Disasters and Climate Change

The Rightful Place of Science: Disasters and Climate Change (2014) by Roger Pielke Jnr provides an excellent overview of the scientific consensus on extreme weather events and climate change. It also provides an interesting examination of what happens when you put forward the majority view in an area where the science is contested.

Pielke Jnr is an expert on the use of science in politics and on disasters and climate change. He’s been involved with the IPCC in a number of their reports. He also says something that many climate activists do not want to hear, which is the IPCC view that extreme weather costs have not increased due to climate change. Costs have gone up due to more people living by coastlines and increasing value of housing, but as, the IPCC Special Report on Extreme Weather states:

Long-term trends in economic disaster losses adjusted for wealth and population increases have not been attributed to climate change, but a role for climate has not been excluded.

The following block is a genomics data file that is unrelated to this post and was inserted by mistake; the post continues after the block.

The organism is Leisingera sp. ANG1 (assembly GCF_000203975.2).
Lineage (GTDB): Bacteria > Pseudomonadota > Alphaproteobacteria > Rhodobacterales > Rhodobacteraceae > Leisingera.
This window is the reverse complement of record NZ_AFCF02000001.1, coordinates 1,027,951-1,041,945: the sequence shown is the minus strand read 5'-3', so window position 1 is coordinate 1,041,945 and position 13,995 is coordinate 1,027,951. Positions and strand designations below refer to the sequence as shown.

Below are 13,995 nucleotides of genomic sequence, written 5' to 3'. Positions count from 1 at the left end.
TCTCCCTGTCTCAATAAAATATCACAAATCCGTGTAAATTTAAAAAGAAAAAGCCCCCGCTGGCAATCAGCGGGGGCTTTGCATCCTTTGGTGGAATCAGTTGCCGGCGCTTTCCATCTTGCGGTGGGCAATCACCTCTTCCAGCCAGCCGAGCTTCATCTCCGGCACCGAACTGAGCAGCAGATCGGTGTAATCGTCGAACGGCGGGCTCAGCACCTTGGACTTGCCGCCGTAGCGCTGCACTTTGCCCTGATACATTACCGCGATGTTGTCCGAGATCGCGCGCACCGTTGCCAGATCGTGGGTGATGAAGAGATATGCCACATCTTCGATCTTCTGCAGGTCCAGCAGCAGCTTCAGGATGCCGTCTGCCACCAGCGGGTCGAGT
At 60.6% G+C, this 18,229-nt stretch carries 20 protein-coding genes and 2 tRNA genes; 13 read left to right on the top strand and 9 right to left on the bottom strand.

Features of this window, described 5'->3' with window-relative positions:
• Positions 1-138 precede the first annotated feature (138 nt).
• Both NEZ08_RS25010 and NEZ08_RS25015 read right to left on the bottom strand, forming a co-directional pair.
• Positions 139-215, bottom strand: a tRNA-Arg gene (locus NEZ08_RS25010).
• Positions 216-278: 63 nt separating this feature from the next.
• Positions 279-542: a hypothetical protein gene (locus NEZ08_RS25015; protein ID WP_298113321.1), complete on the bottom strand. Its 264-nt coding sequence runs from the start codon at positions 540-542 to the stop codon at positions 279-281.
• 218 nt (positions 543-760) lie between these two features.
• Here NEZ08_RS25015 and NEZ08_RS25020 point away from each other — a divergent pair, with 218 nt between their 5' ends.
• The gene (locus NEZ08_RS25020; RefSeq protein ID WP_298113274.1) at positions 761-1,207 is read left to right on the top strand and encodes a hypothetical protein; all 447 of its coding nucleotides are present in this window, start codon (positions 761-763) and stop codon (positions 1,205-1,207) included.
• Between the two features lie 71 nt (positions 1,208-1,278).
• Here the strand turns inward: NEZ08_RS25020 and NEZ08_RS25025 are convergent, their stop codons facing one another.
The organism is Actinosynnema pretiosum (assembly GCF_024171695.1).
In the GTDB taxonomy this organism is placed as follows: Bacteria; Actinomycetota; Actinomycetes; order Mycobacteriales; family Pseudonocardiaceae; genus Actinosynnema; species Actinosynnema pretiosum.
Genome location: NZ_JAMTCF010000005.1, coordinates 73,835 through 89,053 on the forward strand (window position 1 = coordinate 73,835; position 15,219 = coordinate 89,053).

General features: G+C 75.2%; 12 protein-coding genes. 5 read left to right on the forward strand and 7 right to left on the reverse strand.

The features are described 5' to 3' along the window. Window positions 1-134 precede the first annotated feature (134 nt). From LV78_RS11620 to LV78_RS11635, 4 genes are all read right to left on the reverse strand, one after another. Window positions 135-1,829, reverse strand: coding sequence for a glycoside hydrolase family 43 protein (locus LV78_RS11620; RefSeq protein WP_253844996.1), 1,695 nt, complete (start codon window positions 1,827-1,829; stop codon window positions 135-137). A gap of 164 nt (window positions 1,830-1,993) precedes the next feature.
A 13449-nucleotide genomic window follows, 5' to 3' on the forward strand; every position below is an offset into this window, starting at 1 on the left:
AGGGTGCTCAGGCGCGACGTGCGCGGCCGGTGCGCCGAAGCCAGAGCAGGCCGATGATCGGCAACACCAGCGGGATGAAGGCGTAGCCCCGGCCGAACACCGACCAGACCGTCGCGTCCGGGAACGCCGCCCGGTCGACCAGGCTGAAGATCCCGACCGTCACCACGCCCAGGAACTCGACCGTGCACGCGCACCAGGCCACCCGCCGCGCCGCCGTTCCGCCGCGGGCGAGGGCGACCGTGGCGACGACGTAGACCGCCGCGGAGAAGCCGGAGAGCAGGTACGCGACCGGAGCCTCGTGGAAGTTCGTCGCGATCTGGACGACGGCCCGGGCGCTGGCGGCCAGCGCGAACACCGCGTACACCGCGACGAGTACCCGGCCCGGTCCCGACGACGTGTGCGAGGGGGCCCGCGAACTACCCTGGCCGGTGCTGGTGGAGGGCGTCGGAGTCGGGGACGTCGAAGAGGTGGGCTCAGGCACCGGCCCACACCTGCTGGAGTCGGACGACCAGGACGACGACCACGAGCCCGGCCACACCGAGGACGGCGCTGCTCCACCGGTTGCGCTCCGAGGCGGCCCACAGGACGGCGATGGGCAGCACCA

While climate change may, in future, lead to a signal in extreme weather events at this point according to the consensus it has not. This point is something that is made in more detail in the book.

Pielke Jnr goes into detail about how writing about this point led to political pressure being applied to stop him writing for the statistically inclined 538 website. He also says how climate scientists have told him not to make this point because it isn’t helpful even if it is true.

The book also extends into points about the Kaya Identity and the failure of 20 years of climate activism to reduce C02 emissions. He describes the immense challenge of decarbonizing the economy and the requirement that to meet targets for 2050 the world would require one nuclear power station per day or equivalent. The points made in this section are those made by the Breakthrough Institute.

It’s an excellent, short, crisp book on climate change that describes the consensus science and provides extensive examples of what is said on this aspect of climate change.

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